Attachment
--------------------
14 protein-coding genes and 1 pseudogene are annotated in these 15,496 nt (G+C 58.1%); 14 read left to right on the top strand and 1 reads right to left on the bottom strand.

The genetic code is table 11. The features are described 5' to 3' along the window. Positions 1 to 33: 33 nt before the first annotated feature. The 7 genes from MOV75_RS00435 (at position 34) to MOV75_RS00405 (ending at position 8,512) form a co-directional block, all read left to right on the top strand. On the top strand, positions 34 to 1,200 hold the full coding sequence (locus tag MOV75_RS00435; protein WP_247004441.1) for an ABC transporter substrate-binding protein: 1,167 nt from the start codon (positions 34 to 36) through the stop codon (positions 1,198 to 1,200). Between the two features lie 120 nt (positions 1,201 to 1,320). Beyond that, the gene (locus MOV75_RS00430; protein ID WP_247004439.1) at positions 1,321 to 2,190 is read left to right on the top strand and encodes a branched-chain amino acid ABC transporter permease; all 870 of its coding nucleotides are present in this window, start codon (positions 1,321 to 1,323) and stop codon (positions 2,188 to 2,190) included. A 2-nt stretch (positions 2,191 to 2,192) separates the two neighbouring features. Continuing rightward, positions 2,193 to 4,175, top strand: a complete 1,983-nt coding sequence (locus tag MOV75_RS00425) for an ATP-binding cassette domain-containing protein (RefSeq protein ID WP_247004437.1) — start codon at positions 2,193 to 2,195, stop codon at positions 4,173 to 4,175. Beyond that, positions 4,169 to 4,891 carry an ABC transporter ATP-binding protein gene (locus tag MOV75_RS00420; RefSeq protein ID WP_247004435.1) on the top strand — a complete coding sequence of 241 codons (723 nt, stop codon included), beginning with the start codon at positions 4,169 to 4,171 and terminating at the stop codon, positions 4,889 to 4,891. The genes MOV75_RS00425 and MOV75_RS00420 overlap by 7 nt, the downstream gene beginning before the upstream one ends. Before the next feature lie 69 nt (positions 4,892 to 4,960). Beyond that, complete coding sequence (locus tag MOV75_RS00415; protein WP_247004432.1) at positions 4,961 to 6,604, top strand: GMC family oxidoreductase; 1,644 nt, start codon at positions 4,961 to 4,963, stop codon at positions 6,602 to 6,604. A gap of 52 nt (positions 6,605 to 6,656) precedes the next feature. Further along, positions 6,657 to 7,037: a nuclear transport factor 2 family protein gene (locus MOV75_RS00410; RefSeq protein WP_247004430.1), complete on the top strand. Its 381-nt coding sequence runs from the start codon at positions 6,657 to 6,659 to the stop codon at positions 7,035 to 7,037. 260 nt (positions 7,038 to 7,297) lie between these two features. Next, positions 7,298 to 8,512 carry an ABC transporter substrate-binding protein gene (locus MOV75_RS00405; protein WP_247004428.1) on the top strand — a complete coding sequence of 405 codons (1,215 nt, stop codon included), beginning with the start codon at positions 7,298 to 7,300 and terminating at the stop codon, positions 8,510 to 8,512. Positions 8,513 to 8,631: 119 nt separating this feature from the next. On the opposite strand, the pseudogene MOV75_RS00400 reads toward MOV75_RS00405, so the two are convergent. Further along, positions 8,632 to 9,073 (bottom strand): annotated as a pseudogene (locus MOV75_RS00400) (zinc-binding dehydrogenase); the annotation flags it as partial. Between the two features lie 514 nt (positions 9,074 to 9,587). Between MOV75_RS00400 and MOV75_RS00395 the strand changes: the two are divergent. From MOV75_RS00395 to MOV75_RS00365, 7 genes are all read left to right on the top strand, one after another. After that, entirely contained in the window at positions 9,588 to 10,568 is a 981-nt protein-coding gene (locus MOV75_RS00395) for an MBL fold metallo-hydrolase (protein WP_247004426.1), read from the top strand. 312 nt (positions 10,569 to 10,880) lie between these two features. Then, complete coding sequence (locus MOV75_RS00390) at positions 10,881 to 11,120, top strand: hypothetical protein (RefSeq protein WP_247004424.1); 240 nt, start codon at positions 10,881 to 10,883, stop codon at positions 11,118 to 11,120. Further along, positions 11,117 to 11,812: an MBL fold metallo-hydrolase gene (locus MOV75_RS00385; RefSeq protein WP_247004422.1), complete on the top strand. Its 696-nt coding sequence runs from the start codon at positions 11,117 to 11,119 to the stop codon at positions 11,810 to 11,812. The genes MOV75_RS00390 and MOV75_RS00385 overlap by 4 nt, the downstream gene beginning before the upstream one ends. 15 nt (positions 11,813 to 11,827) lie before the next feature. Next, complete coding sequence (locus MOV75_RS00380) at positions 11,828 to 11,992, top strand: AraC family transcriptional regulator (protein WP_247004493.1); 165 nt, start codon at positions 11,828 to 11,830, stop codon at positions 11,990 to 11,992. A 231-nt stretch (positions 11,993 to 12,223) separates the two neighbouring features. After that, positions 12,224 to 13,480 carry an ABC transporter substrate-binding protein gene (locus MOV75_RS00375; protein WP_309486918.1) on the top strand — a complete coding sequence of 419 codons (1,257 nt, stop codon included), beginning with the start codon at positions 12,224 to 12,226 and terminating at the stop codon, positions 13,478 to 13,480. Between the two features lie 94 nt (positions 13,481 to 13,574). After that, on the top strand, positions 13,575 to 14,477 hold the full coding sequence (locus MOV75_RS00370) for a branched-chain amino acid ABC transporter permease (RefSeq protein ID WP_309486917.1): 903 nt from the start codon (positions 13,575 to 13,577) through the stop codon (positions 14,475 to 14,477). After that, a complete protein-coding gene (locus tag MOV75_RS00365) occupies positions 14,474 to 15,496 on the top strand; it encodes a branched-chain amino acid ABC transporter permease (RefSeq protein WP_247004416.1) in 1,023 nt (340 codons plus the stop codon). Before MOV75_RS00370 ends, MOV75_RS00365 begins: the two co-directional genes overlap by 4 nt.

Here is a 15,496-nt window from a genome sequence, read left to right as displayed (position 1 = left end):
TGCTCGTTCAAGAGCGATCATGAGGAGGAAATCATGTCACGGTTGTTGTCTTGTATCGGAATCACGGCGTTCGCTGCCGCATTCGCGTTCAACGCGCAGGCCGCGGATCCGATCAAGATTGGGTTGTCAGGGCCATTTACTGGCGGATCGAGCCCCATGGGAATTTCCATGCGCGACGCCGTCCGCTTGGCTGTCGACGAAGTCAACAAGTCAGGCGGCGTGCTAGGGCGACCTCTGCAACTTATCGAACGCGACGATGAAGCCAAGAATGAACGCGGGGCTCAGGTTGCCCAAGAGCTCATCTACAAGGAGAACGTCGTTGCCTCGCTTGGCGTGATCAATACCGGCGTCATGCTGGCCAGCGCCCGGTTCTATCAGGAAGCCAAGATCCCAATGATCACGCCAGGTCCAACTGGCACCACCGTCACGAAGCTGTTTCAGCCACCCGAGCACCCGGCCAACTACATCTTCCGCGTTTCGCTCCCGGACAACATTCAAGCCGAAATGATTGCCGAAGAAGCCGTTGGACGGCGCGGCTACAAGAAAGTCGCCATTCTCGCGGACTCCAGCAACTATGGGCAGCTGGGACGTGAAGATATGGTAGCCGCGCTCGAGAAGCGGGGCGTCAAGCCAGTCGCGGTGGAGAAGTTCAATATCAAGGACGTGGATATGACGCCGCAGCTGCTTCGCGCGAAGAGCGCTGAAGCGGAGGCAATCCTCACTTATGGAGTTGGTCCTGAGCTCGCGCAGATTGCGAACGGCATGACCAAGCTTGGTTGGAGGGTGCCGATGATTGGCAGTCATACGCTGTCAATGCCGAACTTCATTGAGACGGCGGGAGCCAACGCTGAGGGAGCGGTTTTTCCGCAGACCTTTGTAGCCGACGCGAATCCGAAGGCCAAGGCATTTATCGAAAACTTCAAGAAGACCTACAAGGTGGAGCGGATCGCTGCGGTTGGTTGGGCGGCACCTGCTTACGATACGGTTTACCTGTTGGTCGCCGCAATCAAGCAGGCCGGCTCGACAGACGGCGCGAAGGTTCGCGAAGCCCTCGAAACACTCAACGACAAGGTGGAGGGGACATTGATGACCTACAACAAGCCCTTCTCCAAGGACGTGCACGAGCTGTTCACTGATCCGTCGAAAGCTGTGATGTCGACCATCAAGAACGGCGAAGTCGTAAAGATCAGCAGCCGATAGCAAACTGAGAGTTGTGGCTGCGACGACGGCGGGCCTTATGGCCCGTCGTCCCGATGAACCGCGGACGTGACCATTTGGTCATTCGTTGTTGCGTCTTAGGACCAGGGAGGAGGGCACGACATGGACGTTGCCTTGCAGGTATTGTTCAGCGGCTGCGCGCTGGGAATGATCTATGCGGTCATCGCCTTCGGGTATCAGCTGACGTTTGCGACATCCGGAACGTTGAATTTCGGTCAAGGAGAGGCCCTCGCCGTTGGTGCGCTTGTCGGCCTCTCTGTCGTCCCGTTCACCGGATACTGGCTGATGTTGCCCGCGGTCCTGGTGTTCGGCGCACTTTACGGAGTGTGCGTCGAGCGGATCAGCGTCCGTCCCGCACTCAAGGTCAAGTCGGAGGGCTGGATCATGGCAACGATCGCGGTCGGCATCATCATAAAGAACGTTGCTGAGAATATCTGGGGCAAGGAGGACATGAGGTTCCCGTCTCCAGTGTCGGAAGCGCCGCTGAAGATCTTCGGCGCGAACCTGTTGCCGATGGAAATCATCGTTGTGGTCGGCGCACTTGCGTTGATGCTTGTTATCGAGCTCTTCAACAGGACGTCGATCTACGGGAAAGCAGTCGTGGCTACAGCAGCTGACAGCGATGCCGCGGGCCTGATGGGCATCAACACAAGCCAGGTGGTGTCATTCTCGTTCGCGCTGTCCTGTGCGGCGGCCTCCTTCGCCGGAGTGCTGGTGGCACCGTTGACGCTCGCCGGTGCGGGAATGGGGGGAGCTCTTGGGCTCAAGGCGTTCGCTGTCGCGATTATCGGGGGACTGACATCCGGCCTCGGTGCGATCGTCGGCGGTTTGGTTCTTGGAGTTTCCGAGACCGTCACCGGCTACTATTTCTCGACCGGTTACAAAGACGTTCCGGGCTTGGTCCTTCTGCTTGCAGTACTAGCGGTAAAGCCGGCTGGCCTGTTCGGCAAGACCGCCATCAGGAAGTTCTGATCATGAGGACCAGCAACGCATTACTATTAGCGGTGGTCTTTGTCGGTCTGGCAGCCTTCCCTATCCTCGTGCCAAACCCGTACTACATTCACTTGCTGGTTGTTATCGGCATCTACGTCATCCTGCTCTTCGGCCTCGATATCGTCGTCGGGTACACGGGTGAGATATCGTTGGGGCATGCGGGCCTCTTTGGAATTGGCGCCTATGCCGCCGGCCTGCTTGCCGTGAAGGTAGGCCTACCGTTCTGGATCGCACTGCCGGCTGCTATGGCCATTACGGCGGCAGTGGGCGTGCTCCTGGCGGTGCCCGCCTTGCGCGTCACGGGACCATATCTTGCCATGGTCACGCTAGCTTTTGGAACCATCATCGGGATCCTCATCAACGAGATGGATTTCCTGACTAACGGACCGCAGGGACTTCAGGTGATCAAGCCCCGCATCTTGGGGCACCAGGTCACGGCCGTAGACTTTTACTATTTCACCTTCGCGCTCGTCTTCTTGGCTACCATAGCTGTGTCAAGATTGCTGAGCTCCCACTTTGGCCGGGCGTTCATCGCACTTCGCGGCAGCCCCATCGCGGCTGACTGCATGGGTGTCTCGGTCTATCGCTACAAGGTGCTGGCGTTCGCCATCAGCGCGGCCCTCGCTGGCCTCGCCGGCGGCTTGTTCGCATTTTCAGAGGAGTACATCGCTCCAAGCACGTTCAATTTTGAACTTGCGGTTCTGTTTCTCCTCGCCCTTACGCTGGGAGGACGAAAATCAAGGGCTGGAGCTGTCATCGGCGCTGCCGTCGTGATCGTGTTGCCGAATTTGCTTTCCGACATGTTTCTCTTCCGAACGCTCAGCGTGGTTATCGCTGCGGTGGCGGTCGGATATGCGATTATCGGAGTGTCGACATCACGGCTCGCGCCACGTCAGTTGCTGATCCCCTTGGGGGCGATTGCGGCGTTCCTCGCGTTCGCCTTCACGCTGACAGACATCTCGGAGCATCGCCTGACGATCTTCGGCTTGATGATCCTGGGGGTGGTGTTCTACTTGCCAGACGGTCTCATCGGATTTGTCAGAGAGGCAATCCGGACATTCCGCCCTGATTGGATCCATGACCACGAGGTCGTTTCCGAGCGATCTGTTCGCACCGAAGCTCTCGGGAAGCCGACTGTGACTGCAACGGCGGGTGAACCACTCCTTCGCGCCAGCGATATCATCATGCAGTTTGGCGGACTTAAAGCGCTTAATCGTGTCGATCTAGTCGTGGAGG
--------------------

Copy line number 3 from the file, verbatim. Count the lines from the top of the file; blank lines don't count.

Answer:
Here is a 15,496-nt window from a genome sequence, read left to right as displayed (position 1 = left end):